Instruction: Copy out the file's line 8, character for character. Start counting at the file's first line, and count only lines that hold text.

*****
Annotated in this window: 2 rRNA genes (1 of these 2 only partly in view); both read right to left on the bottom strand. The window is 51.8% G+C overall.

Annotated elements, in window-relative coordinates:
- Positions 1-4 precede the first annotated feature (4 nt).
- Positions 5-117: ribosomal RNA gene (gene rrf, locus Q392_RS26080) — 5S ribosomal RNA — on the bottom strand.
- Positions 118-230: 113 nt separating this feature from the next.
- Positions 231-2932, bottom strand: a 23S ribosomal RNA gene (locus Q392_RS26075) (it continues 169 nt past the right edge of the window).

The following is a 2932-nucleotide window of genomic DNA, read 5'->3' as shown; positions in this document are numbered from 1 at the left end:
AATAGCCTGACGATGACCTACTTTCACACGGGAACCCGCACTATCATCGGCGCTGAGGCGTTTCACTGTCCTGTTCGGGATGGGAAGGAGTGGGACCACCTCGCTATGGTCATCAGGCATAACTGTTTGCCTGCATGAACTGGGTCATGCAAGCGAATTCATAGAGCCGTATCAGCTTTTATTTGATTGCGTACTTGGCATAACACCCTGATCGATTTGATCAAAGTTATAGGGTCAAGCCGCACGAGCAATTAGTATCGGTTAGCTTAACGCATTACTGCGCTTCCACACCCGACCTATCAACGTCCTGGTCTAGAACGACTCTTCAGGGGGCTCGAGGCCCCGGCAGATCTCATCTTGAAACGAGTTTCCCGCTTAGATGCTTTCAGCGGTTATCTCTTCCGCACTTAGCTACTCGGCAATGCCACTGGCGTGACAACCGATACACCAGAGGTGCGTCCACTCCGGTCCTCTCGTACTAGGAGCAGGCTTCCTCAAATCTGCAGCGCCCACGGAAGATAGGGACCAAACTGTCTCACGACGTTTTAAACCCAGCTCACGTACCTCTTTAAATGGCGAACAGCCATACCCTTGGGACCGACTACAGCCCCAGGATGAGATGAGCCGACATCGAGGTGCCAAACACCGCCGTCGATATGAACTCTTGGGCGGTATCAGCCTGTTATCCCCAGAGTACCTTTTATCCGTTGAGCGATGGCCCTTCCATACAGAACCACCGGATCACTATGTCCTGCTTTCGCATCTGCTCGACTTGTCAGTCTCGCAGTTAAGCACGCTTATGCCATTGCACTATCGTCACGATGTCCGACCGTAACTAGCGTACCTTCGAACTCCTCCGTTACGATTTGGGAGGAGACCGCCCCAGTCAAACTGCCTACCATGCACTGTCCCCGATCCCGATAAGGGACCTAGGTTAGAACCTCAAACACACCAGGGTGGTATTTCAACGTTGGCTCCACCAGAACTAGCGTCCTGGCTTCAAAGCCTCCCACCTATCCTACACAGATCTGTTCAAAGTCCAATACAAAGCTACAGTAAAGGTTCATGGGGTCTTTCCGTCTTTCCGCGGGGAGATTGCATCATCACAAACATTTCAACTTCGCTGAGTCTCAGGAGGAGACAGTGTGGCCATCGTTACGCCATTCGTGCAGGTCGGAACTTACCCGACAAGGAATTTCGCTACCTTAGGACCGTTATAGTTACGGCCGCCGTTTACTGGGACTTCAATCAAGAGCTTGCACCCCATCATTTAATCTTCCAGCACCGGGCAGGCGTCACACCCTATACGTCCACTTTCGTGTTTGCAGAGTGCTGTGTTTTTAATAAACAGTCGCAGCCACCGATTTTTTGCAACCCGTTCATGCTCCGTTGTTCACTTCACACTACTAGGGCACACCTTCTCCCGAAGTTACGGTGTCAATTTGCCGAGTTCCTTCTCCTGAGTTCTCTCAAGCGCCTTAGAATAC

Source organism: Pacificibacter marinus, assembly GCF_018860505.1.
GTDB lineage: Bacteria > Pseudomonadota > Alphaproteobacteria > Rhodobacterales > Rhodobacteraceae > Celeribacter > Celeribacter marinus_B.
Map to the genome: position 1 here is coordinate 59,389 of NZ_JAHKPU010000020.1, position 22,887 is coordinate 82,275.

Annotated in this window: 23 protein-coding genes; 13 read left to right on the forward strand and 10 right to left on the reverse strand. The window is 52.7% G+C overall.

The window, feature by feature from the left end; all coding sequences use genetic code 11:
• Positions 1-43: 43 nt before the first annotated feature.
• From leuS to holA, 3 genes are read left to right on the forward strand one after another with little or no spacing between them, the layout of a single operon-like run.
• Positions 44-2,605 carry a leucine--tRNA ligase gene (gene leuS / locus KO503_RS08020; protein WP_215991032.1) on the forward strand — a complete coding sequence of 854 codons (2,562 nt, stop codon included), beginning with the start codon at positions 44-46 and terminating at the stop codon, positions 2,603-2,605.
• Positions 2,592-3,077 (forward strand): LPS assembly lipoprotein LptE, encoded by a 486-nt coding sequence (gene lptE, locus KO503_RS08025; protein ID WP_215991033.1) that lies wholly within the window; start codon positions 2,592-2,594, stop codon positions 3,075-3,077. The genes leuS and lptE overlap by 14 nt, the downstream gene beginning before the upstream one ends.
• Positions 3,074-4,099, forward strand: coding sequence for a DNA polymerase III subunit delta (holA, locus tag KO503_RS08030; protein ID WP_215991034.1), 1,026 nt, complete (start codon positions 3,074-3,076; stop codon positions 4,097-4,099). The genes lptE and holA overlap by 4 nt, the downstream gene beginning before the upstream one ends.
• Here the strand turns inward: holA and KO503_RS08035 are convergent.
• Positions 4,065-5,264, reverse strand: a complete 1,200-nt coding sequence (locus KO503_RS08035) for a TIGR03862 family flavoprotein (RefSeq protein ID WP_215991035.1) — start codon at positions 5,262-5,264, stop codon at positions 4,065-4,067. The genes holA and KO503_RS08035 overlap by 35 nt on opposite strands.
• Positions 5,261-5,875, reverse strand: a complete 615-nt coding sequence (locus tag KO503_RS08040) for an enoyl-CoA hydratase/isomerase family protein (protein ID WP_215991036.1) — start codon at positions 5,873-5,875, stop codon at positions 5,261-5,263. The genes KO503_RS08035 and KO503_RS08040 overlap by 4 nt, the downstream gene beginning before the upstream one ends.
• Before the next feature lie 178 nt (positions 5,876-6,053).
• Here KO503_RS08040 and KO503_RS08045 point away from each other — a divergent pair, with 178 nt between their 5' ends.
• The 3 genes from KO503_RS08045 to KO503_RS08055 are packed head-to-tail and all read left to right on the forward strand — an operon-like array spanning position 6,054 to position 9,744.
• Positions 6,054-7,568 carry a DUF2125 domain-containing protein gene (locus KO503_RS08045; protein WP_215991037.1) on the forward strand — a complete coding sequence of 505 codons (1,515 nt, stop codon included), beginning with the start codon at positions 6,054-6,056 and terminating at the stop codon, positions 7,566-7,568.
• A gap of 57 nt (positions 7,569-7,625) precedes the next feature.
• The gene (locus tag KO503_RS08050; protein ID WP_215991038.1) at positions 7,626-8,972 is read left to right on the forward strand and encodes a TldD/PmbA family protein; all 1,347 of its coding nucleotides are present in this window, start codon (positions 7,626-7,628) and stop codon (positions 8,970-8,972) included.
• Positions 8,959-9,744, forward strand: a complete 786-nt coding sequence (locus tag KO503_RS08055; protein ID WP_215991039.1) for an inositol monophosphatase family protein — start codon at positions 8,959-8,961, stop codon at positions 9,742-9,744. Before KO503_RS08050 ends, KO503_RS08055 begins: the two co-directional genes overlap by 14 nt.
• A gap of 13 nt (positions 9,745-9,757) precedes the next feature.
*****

AATAGCCTGACGATGACCTACTTTCACACGGGAACCCGCACTATCATCGGCGCTGAGGCGTTTCACTGTCCTGTTCGGGATGGGAAGGAGTGGGACCACCTCGCTATGGTCATCAGGCATAACTGTTTGCCTGCATGAACTGGGTCATGCAAGCGAATTCATAGAGCCGTATCAGCTTTTATTTGATTGCGTACTTGGCATAACACCCTGATCGATTTGATCAAAGTTATAGGGTCAAGCCGCACGAGCAATTAGTATCGGTTAGCTTAACGCATTACTGCGCTTCCACACCCGACCTATCAACGTCCTGGTCTAGAACGACTCTTCAGGGGGCTCGAGGCCCCGGCAGATCTCATCTTGAAACGAGTTTCCCGCTTAGATGCTTTCAGCGGTTATCTCTTCCGCACTTAGCTACTCGGCAATGCCACTGGCGTGACAACCGATACACCAGAGGTGCGTCCACTCCGGTCCTCTCGTACTAGGAGCAGGCTTCCTCAAATCTGCAGCGCCCACGGAAGATAGGGACCAAACTGTCTCACGACGTTTTAAACCCAGCTCACGTACCTCTTTAAATGGCGAACAGCCATACCCTTGGGACCGACTACAGCCCCAGGATGAGATGAGCCGACATCGAGGTGCCAAACACCGCCGTCGATATGAACTCTTGGGCGGTATCAGCCTGTTATCCCCAGAGTACCTTTTATCCGTTGAGCGATGGCCCTTCCATACAGAACCACCGGATCACTATGTCCTGCTTTCGCATCTGCTCGACTTGTCAGTCTCGCAGTTAAGCACGCTTATGCCATTGCACTATCGTCACGATGTCCGACCGTAACTAGCGTACCTTCGAACTCCTCCGTTACGATTTGGGAGGAGACCGCCCCAGTCAAACTGCCTACCATGCACTGTCCCCGATCCCGATAAGGGACCTAGGTTAGAACCTCAAACACACCAGGGTGGTATTTCAACGTTGGCTCCACCAGAACTAGCGTCCTGGCTTCAAAGCCTCCCACCTATCCTACACAGATCTGTTCAAAGTCCAATACAAAGCTACAGTAAAGGTTCATGGGGTCTTTCCGTCTTTCCGCGGGGAGATTGCATCATCACAAACATTTCAACTTCGCTGAGTCTCAGGAGGAGACAGTGTGGCCATCGTTACGCCATTCGTGCAGGTCGGAACTTACCCGACAAGGAATTTCGCTACCTTAGGACCGTTATAGTTACGGCCGCCGTTTACTGGGACTTCAATCAAGAGCTTGCACCCCATCATTTAATCTTCCAGCACCGGGCAGGCGTCACACCCTATACGTCCACTTTCGTGTTTGCAGAGTGCTGTGTTTTTAATAAACAGTCGCAGCCACCGATTTTTTGCAACCCGTTCATGCTCCGTTGTTCACTTCACACTACTAGGGCACACCTTCTCCCGAAGTTACGGTGTCAATTTGCCGAGTTCCTTCTCCTGAGTTCTCTCAAGCGCCTTAGAATAC